A blowtorch is lit by Ertugrul. Its light reveals Agudelo who is holding a broken bicycle pump.  Castillo is revealed, holding a sock and gently weeping.

Ensemble (whispered):  This is not a shoe store.

Blackout.

Q: A life in the theater – why? To very loosely paraphrase Kurt Vonnegut, aren’t you really just trying to hurt your parents?

It’s easy to be boring and a lot of other things in life are just that.

Mom and dad didn’t raise boring.

Q: Your new production, 40 Whacks, is based upon the case of Lizzie Borden. After your research, writing and rehearsal, where did you come down on the hot-button issue of axe-murdering?

 Two pro, two con — so you’ve really got a 50/50 chance of knowing what we’re thinking about whilst in conversation.

Q: Often a new work is made by a key line that captures the essence of the greater work, and drives it, oh so fiercely, into the audience’s collective ribcage. Presumably someone in the play has a line such as, “It’s cleavin’ time!” or “I’m gonna axe murder you so fast you won’t know what hit you; at this point you should understand that it will be an axe that hit you.” or “Heeeeeeeere’s Lizzie!” Were there any other lines that didn’t make the cut?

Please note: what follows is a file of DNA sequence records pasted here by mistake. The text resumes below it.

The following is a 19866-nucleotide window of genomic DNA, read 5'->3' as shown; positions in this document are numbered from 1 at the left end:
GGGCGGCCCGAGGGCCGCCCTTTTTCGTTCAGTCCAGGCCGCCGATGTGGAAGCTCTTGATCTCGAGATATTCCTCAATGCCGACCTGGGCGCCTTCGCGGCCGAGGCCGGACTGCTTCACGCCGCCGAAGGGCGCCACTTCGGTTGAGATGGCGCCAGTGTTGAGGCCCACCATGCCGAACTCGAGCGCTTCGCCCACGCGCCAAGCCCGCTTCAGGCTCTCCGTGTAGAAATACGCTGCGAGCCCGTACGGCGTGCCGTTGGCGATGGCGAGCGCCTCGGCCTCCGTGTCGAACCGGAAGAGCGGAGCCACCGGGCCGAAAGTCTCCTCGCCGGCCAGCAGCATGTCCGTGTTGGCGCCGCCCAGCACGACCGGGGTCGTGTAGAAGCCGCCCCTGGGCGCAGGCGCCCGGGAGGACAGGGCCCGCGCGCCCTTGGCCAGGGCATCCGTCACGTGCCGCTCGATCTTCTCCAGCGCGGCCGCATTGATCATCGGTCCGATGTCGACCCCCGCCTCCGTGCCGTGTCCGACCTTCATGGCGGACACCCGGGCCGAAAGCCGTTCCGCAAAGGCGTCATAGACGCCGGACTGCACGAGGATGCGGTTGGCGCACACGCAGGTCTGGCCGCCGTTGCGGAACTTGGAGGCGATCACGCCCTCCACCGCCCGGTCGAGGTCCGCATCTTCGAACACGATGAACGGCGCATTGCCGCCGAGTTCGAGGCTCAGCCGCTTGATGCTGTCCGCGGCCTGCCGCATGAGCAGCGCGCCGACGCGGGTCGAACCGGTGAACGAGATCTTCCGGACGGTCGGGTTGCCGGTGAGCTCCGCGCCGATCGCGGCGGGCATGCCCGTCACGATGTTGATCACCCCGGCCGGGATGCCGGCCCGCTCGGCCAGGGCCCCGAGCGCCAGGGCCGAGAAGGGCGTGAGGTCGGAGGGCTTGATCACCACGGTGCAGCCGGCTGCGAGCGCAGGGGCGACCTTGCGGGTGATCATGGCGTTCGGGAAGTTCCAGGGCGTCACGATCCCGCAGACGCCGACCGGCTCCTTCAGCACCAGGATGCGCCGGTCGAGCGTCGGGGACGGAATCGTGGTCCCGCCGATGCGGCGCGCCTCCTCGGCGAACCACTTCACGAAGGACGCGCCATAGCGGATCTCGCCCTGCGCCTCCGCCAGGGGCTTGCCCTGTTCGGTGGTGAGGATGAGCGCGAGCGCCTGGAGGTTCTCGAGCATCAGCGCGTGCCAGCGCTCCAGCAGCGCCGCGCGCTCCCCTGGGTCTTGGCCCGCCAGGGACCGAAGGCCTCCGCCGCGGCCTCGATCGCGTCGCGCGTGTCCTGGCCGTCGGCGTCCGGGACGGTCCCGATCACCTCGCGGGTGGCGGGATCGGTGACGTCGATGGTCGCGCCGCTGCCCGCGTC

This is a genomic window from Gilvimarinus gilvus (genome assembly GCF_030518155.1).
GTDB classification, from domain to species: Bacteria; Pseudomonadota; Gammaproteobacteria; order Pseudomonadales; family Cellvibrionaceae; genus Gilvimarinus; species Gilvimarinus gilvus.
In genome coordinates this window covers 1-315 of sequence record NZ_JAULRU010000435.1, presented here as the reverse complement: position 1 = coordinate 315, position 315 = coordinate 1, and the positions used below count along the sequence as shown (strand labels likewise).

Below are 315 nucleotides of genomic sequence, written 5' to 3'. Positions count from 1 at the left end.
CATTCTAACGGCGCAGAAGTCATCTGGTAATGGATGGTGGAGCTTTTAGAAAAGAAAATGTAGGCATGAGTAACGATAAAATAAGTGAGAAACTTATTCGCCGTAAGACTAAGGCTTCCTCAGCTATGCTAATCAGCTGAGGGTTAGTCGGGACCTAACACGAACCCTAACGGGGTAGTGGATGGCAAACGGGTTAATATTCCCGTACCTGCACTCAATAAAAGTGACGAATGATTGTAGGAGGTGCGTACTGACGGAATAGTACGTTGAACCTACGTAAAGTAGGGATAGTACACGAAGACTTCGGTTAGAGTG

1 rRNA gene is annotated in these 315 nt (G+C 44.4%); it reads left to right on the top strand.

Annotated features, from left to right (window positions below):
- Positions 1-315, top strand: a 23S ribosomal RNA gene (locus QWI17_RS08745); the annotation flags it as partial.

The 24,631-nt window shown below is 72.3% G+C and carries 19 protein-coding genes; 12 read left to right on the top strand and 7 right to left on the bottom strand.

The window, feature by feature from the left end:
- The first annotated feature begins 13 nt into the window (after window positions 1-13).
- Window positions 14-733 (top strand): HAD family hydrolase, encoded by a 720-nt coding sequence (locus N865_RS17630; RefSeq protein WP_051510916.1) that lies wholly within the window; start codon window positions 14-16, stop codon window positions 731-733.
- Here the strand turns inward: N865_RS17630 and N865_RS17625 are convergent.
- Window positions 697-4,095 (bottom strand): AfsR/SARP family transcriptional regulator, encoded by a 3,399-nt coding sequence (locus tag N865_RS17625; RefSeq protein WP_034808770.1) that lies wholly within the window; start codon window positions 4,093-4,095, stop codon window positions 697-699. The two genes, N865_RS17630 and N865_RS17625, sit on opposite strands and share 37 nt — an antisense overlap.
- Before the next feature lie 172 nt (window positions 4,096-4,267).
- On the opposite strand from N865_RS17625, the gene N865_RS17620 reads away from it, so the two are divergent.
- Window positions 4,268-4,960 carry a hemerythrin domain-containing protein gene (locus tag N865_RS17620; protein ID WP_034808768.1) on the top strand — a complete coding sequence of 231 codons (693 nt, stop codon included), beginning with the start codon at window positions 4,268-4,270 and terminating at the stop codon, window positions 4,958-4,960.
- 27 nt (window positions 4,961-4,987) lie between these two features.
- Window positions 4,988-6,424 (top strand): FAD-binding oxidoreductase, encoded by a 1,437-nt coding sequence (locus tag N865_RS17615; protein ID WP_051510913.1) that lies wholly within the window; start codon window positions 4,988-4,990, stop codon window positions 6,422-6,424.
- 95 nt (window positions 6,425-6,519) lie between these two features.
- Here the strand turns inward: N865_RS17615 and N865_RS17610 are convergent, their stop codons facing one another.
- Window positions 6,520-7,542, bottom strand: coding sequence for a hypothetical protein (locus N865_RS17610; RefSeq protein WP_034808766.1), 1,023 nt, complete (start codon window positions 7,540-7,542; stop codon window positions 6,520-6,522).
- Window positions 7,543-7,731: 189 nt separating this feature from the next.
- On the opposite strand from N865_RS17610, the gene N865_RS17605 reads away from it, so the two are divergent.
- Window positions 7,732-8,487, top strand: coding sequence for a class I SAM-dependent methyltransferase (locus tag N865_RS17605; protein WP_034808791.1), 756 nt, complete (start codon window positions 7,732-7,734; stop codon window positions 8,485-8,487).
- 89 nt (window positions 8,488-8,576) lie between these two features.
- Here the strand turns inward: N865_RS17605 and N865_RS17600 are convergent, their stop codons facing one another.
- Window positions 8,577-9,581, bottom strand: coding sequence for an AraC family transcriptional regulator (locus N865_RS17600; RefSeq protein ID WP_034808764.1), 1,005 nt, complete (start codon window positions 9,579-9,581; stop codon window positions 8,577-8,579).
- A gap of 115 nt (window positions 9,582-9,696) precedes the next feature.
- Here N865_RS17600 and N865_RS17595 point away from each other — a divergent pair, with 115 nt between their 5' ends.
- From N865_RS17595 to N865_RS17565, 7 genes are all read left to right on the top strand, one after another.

‘You can’t ax in here! This is the sitting room!’

‘Can’t get the candles today, Brendonna.’

‘Poor girl looks as if she’s been raised on promises’

‘That’s gotta hurt.’

‘Are you there god? It’s me Lizzie.’

Q: We’ve covered so much ground here. What else would you like to say?

There’s always more.  No matter what, there’s always more.

In honor of Fall River, the New England setting of the Borden murders, I am proud to present the following video.

There are many things to say about this video.

  1. Due to a very unfortunate editing decision early in the video, it is not safe for work.
  2. It does actually exist.
  3. Somewhere in New England, a place I like to think of as the Greater Rhode Island Metropolitan Environment (GRIME), the people who made this video are probably planning sequels.
  4. The decision to mix social commentary, quasi-sexual patter, and warmed-over Chamber of Commerce messages was somehow brave.

Remember: The city, they’ve been fixing all the cracks in the pavement.